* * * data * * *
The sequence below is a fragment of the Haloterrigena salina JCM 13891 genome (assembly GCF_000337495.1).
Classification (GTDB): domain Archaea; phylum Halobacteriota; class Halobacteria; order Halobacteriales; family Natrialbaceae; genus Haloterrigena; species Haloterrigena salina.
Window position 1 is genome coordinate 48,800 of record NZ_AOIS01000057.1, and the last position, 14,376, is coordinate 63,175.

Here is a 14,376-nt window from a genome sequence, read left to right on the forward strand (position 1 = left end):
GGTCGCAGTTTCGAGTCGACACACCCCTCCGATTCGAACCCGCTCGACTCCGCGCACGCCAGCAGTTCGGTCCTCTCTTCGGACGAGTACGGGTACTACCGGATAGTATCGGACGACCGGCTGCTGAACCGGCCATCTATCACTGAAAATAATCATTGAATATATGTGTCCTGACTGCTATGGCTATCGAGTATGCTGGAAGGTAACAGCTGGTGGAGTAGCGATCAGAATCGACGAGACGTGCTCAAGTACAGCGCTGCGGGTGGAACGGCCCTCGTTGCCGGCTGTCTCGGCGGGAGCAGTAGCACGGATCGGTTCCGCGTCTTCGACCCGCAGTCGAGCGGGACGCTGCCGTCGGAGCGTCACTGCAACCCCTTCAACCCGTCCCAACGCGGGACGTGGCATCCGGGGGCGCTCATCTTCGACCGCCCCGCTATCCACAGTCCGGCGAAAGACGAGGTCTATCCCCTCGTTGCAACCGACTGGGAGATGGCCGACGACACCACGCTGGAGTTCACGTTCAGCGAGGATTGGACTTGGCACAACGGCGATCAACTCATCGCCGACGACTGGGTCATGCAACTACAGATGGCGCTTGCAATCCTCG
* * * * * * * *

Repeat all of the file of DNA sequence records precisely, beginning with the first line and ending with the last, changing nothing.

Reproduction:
The sequence below is a fragment of the Haloterrigena salina JCM 13891 genome (assembly GCF_000337495.1).
Classification (GTDB): domain Archaea; phylum Halobacteriota; class Halobacteria; order Halobacteriales; family Natrialbaceae; genus Haloterrigena; species Haloterrigena salina.
Window position 1 is genome coordinate 48,800 of record NZ_AOIS01000057.1, and the last position, 14,376, is coordinate 63,175.

Here is a 14,376-nt window from a genome sequence, read left to right on the forward strand (position 1 = left end):
GGTCGCAGTTTCGAGTCGACACACCCCTCCGATTCGAACCCGCTCGACTCCGCGCACGCCAGCAGTTCGGTCCTCTCTTCGGACGAGTACGGGTACTACCGGATAGTATCGGACGACCGGCTGCTGAACCGGCCATCTATCACTGAAAATAATCATTGAATATATGTGTCCTGACTGCTATGGCTATCGAGTATGCTGGAAGGTAACAGCTGGTGGAGTAGCGATCAGAATCGACGAGACGTGCTCAAGTACAGCGCTGCGGGTGGAACGGCCCTCGTTGCCGGCTGTCTCGGCGGGAGCAGTAGCACGGATCGGTTCCGCGTCTTCGACCCGCAGTCGAGCGGGACGCTGCCGTCGGAGCGTCACTGCAACCCCTTCAACCCGTCCCAACGCGGGACGTGGCATCCGGGGGCGCTCATCTTCGACCGCCCCGCTATCCACAGTCCGGCGAAAGACGAGGTCTATCCCCTCGTTGCAACCGACTGGGAGATGGCCGACGACACCACGCTGGAGTTCACGTTCAGCGAGGATTGGACTTGGCACAACGGCGATCAACTCATCGCCGACGACTGGGTCATGCAACTACAGATGGCGCTTGCAATCCTCG